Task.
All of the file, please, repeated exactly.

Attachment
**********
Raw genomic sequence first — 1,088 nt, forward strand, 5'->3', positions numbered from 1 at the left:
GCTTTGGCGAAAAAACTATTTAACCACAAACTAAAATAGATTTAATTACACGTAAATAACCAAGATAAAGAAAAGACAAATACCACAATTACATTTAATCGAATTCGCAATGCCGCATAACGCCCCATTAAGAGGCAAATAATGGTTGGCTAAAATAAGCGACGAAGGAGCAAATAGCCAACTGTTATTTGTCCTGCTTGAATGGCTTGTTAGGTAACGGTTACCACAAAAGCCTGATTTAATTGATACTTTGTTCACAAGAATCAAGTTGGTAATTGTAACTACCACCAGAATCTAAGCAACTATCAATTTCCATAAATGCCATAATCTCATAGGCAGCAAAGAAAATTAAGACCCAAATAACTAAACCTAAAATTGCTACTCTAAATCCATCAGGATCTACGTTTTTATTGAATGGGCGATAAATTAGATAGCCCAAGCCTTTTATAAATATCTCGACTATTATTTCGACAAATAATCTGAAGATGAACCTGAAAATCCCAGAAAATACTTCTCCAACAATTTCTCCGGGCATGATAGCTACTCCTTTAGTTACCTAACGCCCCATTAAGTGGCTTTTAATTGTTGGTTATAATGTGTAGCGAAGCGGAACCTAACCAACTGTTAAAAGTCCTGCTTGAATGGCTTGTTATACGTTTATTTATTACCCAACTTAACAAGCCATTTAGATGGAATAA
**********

Raw genomic sequence first — 1,088 nt, forward strand, 5'->3', positions numbered from 1 at the left:
GCTTTGGCGAAAAAACTATTTAACCACAAACTAAAATAGATTTAATTACACGTAAATAACCAAGATAAAGAAAAGACAAATACCACAATTACATTTAATCGAATTCGCAATGCCGCATAACGCCCCATTAAGAGGCAAATAATGGTTGGCTAAAATAAGCGACGAAGGAGCAAATAGCCAACTGTTATTTGTCCTGCTTGAATGGCTTGTTAGGTAACGGTTACCACAAAAGCCTGATTTAATTGATACTTTGTTCACAAGAATCAAGTTGGTAATTGTAACTACCACCAGAATCTAAGCAACTATCAATTTCCATAAATGCCATAATCTCATAGGCAGCAAAGAAAATTAAGACCCAAATAACTAAACCTAAAATTGCTACTCTAAATCCATCAGGATCTACGTTTTTATTGAATGGGCGATAAATTAGATAGCCCAAGCCTTTTATAAATATCTCGACTATTATTTCGACAAATAATCTGAAGATGAACCTGAAAATCCCAGAAAATACTTCTCCAACAATTTCTCCGGGCATGATAGCTACTCCTTTAGTTACCTAACGCCCCATTAAGTGGCTTTTAATTGTTGGTTATAATGTGTAGCGAAGCGGAACCTAACCAACTGTTAAAAGTCCTGCTTGAATGGCTTGTTATACGTTTATTTATTACCCAACTTAACAAGCCATTTAGATGGAATAA